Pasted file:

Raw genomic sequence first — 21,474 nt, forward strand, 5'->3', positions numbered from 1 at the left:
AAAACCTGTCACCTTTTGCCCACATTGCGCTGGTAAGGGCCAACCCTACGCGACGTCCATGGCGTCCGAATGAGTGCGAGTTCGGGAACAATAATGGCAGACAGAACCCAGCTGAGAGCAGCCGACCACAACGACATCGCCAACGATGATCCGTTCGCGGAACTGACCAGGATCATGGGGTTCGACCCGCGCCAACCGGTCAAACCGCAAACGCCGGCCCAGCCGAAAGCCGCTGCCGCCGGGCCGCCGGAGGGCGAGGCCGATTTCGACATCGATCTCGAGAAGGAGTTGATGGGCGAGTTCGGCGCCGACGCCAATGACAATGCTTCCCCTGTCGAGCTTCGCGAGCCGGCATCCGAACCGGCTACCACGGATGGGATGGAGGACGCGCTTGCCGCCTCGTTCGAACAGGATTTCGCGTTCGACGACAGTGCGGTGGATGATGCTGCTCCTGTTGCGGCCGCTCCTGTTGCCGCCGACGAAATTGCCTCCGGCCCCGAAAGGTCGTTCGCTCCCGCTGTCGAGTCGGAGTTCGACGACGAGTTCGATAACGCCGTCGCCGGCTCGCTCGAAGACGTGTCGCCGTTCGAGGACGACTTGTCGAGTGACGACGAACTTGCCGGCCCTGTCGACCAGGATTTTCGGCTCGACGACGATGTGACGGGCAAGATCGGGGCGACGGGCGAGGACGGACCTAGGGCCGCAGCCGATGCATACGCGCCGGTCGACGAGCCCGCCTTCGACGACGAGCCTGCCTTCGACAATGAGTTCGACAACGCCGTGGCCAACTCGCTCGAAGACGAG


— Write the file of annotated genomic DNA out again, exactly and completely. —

Raw genomic sequence first — 21,474 nt, forward strand, 5'->3', positions numbered from 1 at the left:
AAAACCTGTCACCTTTTGCCCACATTGCGCTGGTAAGGGCCAACCCTACGCGACGTCCATGGCGTCCGAATGAGTGCGAGTTCGGGAACAATAATGGCAGACAGAACCCAGCTGAGAGCAGCCGACCACAACGACATCGCCAACGATGATCCGTTCGCGGAACTGACCAGGATCATGGGGTTCGACCCGCGCCAACCGGTCAAACCGCAAACGCCGGCCCAGCCGAAAGCCGCTGCCGCCGGGCCGCCGGAGGGCGAGGCCGATTTCGACATCGATCTCGAGAAGGAGTTGATGGGCGAGTTCGGCGCCGACGCCAATGACAATGCTTCCCCTGTCGAGCTTCGCGAGCCGGCATCCGAACCGGCTACCACGGATGGGATGGAGGACGCGCTTGCCGCCTCGTTCGAACAGGATTTCGCGTTCGACGACAGTGCGGTGGATGATGCTGCTCCTGTTGCGGCCGCTCCTGTTGCCGCCGACGAAATTGCCTCCGGCCCCGAAAGGTCGTTCGCTCCCGCTGTCGAGTCGGAGTTCGACGACGAGTTCGATAACGCCGTCGCCGGCTCGCTCGAAGACGTGTCGCCGTTCGAGGACGACTTGTCGAGTGACGACGAACTTGCCGGCCCTGTCGACCAGGATTTTCGGCTCGACGACGATGTGACGGGCAAGATCGGGGCGACGGGCGAGGACGGACCTAGGGCCGCAGCCGATGCATACGCGCCGGTCGACGAGCCCGCCTTCGACGACGAGCCTGCCTTCGACAATGAGTTCGACAACGCCGTGGCCAACTCGCTCGAAGACGAG